“I would say Andy Soule was the trailblazer,” Cnossen said of his teammate’s bronze medal from the 2010 Paralympics in Vancouver, British Columbia. “When I was new on the team, he was the inspiration, and I know he’s going to pop a good race here as well.

“In the race, I just wanted to see what I can do, not worrying about anything else,” he explained. “In the last Games that I did in Sochi, I let the TV screens and the announcer get to me and today I just focused on what I can do and nothing else matters. I crossed the line and I wasn’t even going to look at the board and I was pleasantly surprised at the end.”

American Andy Soule racing to eighth in he men’s 7.5 k sitting biathlon sprint at the 2018 Paralympics in PyeongChang, South Korea. (Photo: US Paralympics/Thomas Lovelock for OIS/IOC)

With a total of nine Americans in the top 20 — Soule placed eighth, Aaron Pike 12th, Joy Rondeau 14th, Ruslan Reiter 16th, Jeremy Wagner 19th, and Bryan Price 20th — Cnossen said the best was yet to come. With the exception of Reiter, who competes in the standing division, all of those results came in Saturday’s sitting biathlon races.

“We have such an amazing team,” Cnossen said. “The way they’ve recruited new athletes, developed the waxing protocol — it’s really showing. This is just the start and we have six more races including the relays to go. It’ll be exciting.”

Silver + Bronze for Canada

In his third Paralympics, Arendz, 28, opened with a silver medal in the men’s standing biathlon 7.5 k sprint, matching his result in that event in Sochi four years ago. He shot clean and finished in 18:25.9 on Saturday, 30.8 seconds behind France’s Benjamin Daviet, who also cleaned the two-stage race and won in 17:56.6.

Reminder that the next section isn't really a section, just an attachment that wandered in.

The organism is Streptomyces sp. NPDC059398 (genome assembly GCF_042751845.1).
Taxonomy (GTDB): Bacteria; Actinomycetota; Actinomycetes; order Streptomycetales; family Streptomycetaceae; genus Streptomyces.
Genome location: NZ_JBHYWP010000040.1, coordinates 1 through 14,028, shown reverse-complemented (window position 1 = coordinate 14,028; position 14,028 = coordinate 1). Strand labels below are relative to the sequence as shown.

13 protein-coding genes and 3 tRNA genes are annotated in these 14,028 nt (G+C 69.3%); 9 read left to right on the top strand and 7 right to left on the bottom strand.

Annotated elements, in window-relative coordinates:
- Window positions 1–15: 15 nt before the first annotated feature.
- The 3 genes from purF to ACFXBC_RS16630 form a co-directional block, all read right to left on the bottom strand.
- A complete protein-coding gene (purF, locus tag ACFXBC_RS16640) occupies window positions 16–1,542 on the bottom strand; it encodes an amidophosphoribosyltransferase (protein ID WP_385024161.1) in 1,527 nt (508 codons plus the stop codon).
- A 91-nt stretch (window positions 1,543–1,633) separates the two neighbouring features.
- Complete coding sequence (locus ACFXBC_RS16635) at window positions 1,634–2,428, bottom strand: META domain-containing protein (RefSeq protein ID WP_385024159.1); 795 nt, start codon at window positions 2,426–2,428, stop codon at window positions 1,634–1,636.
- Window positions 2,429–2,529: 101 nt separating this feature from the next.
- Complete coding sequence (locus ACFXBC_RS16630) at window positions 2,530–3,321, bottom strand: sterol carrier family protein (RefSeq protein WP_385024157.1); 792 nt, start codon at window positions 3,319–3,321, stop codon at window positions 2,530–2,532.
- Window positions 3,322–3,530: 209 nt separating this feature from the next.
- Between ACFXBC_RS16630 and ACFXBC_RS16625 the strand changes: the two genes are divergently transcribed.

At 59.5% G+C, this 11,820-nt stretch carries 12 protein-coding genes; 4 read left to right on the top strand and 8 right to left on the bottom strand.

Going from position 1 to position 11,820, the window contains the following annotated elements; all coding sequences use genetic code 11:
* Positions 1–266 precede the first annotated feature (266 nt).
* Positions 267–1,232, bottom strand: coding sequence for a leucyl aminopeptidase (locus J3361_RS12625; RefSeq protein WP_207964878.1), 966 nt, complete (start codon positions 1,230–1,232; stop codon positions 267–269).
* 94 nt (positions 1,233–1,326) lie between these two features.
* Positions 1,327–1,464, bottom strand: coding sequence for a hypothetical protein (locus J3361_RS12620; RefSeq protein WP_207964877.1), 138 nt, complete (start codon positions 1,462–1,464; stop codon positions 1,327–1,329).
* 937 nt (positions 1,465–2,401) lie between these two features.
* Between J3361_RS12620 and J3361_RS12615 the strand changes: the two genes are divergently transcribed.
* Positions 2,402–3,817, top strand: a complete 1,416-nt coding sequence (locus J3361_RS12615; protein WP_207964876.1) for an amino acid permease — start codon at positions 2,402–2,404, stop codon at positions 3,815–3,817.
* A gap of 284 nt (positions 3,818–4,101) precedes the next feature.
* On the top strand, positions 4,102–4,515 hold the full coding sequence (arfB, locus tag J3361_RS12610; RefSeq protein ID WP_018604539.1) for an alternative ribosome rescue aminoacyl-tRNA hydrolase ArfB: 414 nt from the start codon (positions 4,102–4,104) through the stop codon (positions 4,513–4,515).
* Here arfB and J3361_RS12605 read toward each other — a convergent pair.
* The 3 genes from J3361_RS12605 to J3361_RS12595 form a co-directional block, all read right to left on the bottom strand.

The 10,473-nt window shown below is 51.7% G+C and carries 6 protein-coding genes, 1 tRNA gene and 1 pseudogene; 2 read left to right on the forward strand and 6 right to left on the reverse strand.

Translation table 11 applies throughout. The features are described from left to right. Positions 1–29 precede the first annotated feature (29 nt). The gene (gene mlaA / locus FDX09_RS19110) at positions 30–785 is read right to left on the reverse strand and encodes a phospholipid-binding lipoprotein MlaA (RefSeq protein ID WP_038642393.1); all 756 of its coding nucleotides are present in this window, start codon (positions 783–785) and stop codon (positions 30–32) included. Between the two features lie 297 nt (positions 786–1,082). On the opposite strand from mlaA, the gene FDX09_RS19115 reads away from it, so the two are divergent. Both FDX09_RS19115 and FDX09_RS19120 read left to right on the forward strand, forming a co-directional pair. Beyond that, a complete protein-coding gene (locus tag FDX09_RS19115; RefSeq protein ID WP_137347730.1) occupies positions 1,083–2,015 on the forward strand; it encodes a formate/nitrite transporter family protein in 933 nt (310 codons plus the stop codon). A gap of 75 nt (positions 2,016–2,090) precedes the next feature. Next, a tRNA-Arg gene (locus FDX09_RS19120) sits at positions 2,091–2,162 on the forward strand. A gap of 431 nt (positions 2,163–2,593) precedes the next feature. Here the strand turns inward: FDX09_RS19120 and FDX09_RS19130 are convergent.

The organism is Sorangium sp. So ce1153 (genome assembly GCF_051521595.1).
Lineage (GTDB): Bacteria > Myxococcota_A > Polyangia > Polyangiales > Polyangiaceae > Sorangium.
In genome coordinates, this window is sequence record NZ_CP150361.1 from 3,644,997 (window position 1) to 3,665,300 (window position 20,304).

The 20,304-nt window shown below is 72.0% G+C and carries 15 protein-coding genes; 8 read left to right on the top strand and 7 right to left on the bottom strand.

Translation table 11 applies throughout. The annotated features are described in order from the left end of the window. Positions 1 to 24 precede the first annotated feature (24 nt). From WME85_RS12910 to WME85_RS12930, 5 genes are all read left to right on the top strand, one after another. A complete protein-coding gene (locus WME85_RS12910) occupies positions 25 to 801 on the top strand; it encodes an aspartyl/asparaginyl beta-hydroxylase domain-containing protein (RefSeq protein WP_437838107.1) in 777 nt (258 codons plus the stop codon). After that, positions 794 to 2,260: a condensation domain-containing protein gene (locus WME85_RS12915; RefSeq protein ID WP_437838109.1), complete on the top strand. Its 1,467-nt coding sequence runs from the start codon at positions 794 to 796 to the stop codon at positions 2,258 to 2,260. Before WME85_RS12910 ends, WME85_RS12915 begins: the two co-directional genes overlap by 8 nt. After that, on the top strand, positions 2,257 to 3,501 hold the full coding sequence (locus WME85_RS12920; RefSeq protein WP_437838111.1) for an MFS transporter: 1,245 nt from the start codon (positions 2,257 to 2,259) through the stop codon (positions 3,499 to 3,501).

Canada’s Mark Arendz crossing the line for silver in the men’s standing biathlon 7.5 k sprint on Saturday at the 2018 Paralympics in PyeongChang, South Korea. (Screenshot: ZDF broadcast)

“Coming across the line I thought I had it,” Arendz said, according to a Canadian team press release. “I’m really happy with the day. It was an awesome race for me, but someone was just a little faster.”

Earlier in the day, Cameron, 29, raced to bronze in the men’s sitting sprint, missing one target (0+1) and finishing 9.7 seconds behind Cnossen in first.

“I got to the venue and saw Collin’s name at the top of the standings in his final lap of the sit-ski race,” Arendz recalled. “I cheered him on up his final hill and I took a lot of energy from watching him win his first ever Paralympic medal this morning.”

A former sledge hockey player, Cameron started skiing three years ago. In achieving his first Paralympic medal, he became the first Canadian male biathlete to reach the podium in sit skiing at the Paralympics.

“This is crazy. I didn’t expect this today,” Cameron said according to the press release. “I felt really great getting down on the mat and was in position every time. It got me on the podium today, and it is absolutely crazy.

“When I was coming into the range for the second time, I heard on [my coach John Jaques’s] radio when he bent down to give me my rifle that I was in third, and I missed that shot,” he added. “I took a breath and got the rest – then I just went for it. Coming up that final hill, the whole team was just screaming at me and I went as hard as I could.

“Everything came together today, and I don’t know why,” Cameron continued. “I think just the build up through the season. I was progressively getting snappier and faster, and all the work John spent with me in Sudbury. We focused on race procedure and that paid dividends today. It is such a fun course here.”

In the women’s 6 k standing biathlon sprint, Canada’s Emily Young placed seventh with a single miss (0+1), just ahead of teammate Brittany Hudak in eighth with two penalties (1+1).

Racing in PyeongChang continued Sunday with men’s and women’s sitting cross-country long-distance events, starting at 10 a.m. Korea time (8 p.m. EST on Saturday).